Board members frequently struggle to understand cyber risks, putting businesses at higher risk of attacks, a new report from cybersecurity consultancy Savanti has found.
The authors said this vacuum in cybersecurity board governance also has significant business impacts, with evidence showing that enterprises that demonstrate effective cyber preparedness have significantly higher revenue growth, valuations and net margins.
This includes investors viewing cyber “as the canary in the coal mine for organizational health.”
Growing Recognition in the Boardroom
The Savanti report cited Check Point research published in January 2023, which found that global cyber-attacks increased by 38% in 2022 compared to 2021.
Savanti highlighted the range of business impacts of such attacks, which is putting cybersecurity firmly on the agenda of board members. For example, research from Harvard in November 2022 found that almost three-quarters of board directors rank cyber as a top priority.
These impacts include higher insurance premiums, business disruption, lower production, delays, reputational damage, intellectual property theft, litigation and regulatory actions.
Additionally, the authors noted that board interest is being piqued as a result of growing media reporting of cyber incidents, a heightened board focus on operational resilience post-pandemic, investor pressure and a tightening regulatory environment.
Lack of Cyber Awareness
However, board directors often lack the right level of cyber awareness, putting their businesses at higher risk of attack. One study by PwC in 2022 found that 59% of directors admitted their board is not very effective in understanding the drivers and impacts of cyber risks for their organization, while another by Russell Reynolds in the same year showed that a majority “only somewhat” understood their cybersecurity vulnerabilities.
The Savanti report highlighted that many boards struggle to challenge what they hear about cybersecurity from their organization’s CISO. This is due to factors such as fear of betraying their ignorance.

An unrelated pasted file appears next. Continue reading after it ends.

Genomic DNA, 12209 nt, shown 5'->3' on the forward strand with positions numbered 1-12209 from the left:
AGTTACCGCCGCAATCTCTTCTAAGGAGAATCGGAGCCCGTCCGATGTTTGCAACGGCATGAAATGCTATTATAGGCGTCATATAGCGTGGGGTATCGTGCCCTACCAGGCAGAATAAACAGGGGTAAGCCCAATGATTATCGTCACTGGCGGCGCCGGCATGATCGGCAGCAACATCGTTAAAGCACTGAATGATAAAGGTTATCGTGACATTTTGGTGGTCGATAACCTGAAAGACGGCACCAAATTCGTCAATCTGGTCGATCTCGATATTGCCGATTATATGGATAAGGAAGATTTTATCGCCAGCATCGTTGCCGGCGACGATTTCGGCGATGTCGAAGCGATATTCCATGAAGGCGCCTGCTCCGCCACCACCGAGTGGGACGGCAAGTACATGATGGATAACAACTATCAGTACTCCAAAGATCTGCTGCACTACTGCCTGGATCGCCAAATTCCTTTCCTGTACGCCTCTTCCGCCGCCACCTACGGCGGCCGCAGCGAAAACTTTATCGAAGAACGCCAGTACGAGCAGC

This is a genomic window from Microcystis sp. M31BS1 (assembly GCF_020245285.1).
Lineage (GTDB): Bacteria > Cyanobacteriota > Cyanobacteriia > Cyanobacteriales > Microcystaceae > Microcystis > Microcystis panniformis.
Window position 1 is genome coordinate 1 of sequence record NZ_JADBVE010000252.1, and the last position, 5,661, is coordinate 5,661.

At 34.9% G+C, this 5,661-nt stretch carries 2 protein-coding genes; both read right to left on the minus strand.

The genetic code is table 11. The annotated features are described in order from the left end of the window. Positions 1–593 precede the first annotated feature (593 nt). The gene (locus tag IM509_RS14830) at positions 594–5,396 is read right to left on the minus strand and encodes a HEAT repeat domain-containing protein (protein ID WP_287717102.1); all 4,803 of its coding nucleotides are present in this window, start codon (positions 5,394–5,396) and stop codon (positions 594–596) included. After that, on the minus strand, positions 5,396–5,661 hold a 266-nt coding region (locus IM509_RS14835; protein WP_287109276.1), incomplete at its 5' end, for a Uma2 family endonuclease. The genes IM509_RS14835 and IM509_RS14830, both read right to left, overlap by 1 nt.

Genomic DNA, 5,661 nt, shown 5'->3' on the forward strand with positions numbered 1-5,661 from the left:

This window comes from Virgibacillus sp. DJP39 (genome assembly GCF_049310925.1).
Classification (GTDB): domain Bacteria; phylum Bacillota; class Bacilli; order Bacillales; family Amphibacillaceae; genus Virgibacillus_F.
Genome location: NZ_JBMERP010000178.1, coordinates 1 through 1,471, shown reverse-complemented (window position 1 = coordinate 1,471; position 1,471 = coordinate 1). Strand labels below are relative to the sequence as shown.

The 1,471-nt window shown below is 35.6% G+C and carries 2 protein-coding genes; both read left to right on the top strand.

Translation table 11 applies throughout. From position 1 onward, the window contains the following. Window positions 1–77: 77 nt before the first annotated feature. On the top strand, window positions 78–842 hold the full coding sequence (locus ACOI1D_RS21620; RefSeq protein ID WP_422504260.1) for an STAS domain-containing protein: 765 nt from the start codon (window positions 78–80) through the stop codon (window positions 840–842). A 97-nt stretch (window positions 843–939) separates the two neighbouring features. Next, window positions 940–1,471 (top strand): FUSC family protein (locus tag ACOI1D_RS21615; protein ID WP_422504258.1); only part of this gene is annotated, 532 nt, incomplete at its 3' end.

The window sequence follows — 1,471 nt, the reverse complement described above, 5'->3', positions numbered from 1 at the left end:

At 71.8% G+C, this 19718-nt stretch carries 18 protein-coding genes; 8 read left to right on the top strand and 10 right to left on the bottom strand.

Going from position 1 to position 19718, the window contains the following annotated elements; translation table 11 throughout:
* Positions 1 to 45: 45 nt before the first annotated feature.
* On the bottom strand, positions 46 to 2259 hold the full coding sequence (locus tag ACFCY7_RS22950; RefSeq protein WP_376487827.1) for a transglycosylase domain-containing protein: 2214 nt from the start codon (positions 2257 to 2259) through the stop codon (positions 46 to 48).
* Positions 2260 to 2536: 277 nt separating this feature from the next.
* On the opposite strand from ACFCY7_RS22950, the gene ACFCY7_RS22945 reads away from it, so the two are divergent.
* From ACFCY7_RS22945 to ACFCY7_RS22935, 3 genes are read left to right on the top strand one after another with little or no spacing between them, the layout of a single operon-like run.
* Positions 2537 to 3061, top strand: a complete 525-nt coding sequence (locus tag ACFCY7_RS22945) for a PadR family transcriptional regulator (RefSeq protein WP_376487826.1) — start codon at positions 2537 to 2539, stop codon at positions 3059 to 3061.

This issue is compounded by the fact that many CISOs struggle to communicate at board level, tending to focus on technical briefings ahead of strategic risk-based discussions, such as the financial exposure resulting from cyber risk.
Richard Brinson, CEO of Savanti, commented: “While there has undoubtedly been progress in recent years on board governance of cyber security, many boards struggle to dispense their responsibilities.
“We found many board members don’t understand their unique role on cybersecurity, lack the right level of cyber awareness and are scared to turn to their CISO to bridge this gap, for fear of exposing their lack of understanding.”
Achieving Effective Cybersecurity Board Governance
Brinson added that it is vital that cyber expertise is improved at the board level, particularly with the plethora of security regulations coming into force in the US, UK and Europe. This includes new rules from the US Securities and Exchange Commission (SEC) requiring publicly listed firms to disclose serious cyber incidents within four days.
Savanti set out five steps to ensure boards develop an effective cybersecurity governance strategy. These are:
- Understand your unique role as a board. This includes setting the risk appetite – acknowledging the risks they accept and ensuring they are ready to play their role during a cyber incident.
- Be appropriately informed about technology, data and cybersecurity. The report advocated boards recruiting at least one member with specific expert knowledge in cyber.
- Put cybersecurity on the board’s agenda. Cybersecurity should be regularly discussed during board meetings, according to the report.
- Board and executive access to independent cybersecurity advisors. Independent security advisors should be used to enhance boards’ cyber knowledge, and also coach CISOs on how to communicate and engage appropriately at board level.
- Actions for regulators, investors and public bodies. Savanti urged for “smart and focused regulation” that places new requirements on boards, such as reporting on their company’s risk management arrangements for cybersecurity. Additionally, other stakeholders like investors should pressure on businesses to take more action on cybersecurity.